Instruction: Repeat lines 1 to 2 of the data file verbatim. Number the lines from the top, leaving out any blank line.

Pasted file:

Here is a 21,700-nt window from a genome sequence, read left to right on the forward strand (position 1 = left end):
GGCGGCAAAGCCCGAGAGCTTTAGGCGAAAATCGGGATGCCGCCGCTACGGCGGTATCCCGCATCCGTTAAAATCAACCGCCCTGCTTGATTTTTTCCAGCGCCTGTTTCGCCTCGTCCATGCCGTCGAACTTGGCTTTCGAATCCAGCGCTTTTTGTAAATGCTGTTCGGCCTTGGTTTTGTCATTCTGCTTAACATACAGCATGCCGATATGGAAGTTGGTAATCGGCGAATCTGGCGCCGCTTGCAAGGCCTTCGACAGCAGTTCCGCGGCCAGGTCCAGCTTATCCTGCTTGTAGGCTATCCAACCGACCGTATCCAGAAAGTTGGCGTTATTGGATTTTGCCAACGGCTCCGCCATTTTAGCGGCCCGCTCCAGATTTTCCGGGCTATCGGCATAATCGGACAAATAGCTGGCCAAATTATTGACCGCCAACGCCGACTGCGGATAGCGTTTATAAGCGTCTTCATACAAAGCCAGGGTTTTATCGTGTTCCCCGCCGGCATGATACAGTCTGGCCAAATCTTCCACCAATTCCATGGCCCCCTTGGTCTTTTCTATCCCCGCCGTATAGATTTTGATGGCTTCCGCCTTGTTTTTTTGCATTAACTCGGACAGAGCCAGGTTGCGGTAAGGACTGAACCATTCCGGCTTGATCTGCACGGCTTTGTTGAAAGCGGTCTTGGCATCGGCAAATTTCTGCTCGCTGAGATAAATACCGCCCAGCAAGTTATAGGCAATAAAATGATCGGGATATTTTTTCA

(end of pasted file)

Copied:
Here is a 21,700-nt window from a genome sequence, read left to right on the forward strand (position 1 = left end):
GGCGGCAAAGCCCGAGAGCTTTAGGCGAAAATCGGGATGCCGCCGCTACGGCGGTATCCCGCATCCGTTAAAATCAACCGCCCTGCTTGATTTTTTCCAGCGCCTGTTTCGCCTCGTCCATGCCGTCGAACTTGGCTTTCGAATCCAGCGCTTTTTGTAAATGCTGTTCGGCCTTGGTTTTGTCATTCTGCTTAACATACAGCATGCCGATATGGAAGTTGGTAATCGGCGAATCTGGCGCCGCTTGCAAGGCCTTCGACAGCAGTTCCGCGGCCAGGTCCAGCTTATCCTGCTTGTAGGCTATCCAACCGACCGTATCCAGAAAGTTGGCGTTATTGGATTTTGCCAACGGCTCCGCCATTTTAGCGGCCCGCTCCAGATTTTCCGGGCTATCGGCATAATCGGACAAATAGCTGGCCAAATTATTGACCGCCAACGCCGACTGCGGATAGCGTTTATAAGCGTCTTCATACAAAGCCAGGGTTTTATCGTGTTCCCCGCCGGCATGATACAGTCTGGCCAAATCTTCCACCAATTCCATGGCCCCCTTGGTCTTTTCTATCCCCGCCGTATAGATTTTGATGGCTTCCGCCTTGTTTTTTTGCATTAACTCGGACAGAGCCAGGTTGCGGTAAGGACTGAACCATTCCGGCTTGATCTGCACGGCTTTGTTGAAAGCGGTCTTGGCATCGGCAAATTTCTGCTCGCTGAGATAAATACCGCCCAGCAAGTTATAGGCAATAAAATGATCGGGATATTTTTTCA